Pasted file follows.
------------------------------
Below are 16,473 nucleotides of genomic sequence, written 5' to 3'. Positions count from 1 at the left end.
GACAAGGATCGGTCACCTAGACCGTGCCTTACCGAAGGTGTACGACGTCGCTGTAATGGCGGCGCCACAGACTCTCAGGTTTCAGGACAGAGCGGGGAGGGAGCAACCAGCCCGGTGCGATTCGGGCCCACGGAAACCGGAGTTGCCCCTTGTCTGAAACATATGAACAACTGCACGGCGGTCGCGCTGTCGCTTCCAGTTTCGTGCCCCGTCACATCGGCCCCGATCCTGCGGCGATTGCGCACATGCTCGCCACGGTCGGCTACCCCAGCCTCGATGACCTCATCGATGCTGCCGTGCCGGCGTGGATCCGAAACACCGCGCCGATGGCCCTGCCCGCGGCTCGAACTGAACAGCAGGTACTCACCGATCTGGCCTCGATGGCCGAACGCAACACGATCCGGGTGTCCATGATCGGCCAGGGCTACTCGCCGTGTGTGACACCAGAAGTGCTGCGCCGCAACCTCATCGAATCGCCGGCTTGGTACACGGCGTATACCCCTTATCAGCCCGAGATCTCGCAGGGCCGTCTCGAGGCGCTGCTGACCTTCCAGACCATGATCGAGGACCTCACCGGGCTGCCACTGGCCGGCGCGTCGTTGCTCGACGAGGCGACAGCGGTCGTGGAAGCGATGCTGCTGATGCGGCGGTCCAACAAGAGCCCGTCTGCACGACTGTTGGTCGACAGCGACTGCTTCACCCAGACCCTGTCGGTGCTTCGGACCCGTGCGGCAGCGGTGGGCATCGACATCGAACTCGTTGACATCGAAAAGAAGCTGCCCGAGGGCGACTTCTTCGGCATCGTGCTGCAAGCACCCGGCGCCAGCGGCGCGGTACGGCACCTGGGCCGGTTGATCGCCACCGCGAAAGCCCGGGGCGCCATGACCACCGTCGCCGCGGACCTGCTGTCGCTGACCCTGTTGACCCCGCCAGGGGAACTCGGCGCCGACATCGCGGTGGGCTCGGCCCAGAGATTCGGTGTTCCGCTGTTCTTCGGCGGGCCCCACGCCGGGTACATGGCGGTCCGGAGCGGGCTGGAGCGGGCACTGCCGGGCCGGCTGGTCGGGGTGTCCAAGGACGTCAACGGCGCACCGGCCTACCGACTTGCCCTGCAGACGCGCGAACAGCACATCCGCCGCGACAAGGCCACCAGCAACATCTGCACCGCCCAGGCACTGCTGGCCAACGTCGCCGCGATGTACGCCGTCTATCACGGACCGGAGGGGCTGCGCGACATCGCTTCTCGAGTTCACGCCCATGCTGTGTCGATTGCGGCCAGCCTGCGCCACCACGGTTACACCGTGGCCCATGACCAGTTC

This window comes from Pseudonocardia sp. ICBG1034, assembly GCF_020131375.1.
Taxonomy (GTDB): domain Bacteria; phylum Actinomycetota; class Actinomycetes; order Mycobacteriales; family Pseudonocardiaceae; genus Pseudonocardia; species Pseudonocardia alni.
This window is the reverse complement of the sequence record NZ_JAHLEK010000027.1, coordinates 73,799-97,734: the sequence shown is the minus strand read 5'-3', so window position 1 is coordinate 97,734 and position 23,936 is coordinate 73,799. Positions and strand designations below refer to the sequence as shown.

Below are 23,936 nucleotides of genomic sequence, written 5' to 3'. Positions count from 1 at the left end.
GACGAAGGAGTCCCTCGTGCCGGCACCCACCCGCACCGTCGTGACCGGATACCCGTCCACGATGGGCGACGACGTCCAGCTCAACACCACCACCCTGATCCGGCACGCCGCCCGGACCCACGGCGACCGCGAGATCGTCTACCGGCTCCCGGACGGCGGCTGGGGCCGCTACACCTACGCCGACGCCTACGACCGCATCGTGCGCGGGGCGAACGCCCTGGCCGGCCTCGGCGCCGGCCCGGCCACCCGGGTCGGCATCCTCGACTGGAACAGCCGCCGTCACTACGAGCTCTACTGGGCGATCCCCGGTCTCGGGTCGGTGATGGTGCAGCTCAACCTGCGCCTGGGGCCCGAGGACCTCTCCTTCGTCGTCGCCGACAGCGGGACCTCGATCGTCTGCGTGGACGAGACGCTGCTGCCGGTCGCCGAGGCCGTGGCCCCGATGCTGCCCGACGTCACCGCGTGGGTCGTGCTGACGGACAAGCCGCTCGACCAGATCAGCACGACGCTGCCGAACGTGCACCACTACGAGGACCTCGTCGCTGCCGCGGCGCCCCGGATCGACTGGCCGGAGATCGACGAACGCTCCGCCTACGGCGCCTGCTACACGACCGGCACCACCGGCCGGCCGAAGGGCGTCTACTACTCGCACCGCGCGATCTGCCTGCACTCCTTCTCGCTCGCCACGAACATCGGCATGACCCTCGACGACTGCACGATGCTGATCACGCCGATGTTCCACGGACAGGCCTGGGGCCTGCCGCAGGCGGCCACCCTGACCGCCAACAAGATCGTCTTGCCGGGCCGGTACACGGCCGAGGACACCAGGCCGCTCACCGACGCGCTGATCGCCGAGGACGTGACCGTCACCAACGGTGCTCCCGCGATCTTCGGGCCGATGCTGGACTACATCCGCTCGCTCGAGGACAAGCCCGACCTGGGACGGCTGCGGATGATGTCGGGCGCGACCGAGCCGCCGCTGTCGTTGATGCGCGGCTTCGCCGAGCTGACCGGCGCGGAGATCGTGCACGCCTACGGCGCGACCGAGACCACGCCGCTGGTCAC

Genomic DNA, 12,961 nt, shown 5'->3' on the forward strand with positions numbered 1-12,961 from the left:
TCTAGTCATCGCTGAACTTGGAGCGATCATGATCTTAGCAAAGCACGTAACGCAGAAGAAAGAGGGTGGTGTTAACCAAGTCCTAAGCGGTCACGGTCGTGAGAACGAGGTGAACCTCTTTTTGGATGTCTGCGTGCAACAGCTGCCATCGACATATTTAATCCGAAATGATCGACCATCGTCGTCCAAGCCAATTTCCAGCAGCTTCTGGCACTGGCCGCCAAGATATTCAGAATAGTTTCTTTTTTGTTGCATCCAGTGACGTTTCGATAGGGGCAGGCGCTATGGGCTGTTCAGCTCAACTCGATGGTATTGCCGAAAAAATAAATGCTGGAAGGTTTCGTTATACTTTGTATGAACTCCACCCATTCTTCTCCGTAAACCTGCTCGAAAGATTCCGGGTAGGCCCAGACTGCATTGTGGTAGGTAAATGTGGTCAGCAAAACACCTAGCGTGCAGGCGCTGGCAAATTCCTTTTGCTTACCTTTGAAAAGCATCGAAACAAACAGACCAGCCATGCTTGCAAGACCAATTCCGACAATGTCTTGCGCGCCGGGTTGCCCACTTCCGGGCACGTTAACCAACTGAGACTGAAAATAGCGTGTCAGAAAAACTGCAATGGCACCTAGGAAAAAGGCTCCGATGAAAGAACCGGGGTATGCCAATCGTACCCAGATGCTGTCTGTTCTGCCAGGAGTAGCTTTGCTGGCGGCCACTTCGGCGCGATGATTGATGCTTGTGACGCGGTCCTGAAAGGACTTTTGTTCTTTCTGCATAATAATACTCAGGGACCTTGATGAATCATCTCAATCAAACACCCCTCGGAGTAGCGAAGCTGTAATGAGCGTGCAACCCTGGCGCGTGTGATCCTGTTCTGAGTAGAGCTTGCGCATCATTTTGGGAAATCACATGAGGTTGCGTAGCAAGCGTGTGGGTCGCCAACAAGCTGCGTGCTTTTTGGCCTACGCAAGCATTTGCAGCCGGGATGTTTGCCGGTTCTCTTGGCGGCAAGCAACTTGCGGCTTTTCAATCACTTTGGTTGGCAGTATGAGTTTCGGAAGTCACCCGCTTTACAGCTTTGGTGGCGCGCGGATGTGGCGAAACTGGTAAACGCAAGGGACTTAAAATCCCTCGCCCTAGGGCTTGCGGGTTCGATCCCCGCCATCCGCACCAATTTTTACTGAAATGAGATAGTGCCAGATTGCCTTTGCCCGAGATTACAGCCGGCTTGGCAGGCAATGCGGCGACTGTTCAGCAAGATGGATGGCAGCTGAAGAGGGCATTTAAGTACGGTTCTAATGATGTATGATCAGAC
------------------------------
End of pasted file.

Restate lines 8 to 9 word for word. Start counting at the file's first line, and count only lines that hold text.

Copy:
Genomic DNA, 12,961 nt, shown 5'->3' on the forward strand with positions numbered 1-12,961 from the left:
TCTAGTCATCGCTGAACTTGGAGCGATCATGATCTTAGCAAAGCACGTAACGCAGAAGAAAGAGGGTGGTGTTAACCAAGTCCTAAGCGGTCACGGTCGTGAGAACGAGGTGAACCTCTTTTTGGATGTCTGCGTGCAACAGCTGCCATCGACATATTTAATCCGAAATGATCGACCATCGTCGTCCAAGCCAATTTCCAGCAGCTTCTGGCACTGGCCGCCAAGATATTCAGAATAGTTTCTTTTTTGTTGCATCCAGTGACGTTTCGATAGGGGCAGGCGCTATGGGCTGTTCAGCTCAACTCGATGGTATTGCCGAAAAAATAAATGCTGGAAGGTTTCGTTATACTTTGTATGAACTCCACCCATTCTTCTCCGTAAACCTGCTCGAAAGATTCCGGGTAGGCCCAGACTGCATTGTGGTAGGTAAATGTGGTCAGCAAAACACCTAGCGTGCAGGCGCTGGCAAATTCCTTTTGCTTACCTTTGAAAAGCATCGAAACAAACAGACCAGCCATGCTTGCAAGACCAATTCCGACAATGTCTTGCGCGCCGGGTTGCCCACTTCCGGGCACGTTAACCAACTGAGACTGAAAATAGCGTGTCAGAAAAACTGCAATGGCACCTAGGAAAAAGGCTCCGATGAAAGAACCGGGGTATGCCAATCGTACCCAGATGCTGTCTGTTCTGCCAGGAGTAGCTTTGCTGGCGGCCACTTCGGCGCGATGATTGATGCTTGTGACGCGGTCCTGAAAGGACTTTTGTTCTTTCTGCATAATAATACTCAGGGACCTTGATGAATCATCTCAATCAAACACCCCTCGGAGTAGCGAAGCTGTAATGAGCGTGCAACCCTGGCGCGTGTGATCCTGTTCTGAGTAGAGCTTGCGCATCATTTTGGGAAATCACATGAGGTTGCGTAGCAAGCGTGTGGGTCGCCAACAAGCTGCGTGCTTTTTGGCCTACGCAAGCATTTGCAGCCGGGATGTTTGCCGGTTCTCTTGGCGGCAAGCAACTTGCGGCTTTTCAATCACTTTGGTTGGCAGTATGAGTTTCGGAAGTCACCCGCTTTACAGCTTTGGTGGCGCGCGGATGTGGCGAAACTGGTAAACGCAAGGGACTTAAAATCCCTCGCCCTAGGGCTTGCGGGTTCGATCCCCGCCATCCGCACCAATTTTTACTGAAATGAGATAGTGCCAGATTGCCTTTGCCCGAGATTACAGCCGGCTTGGCAGGCAATGCGGCGACTGTTCAGCAAGATGGATGGCAGCTGAAGAGGGCATTTAAGTACGGTTCTAATGATGTATGATCAGAC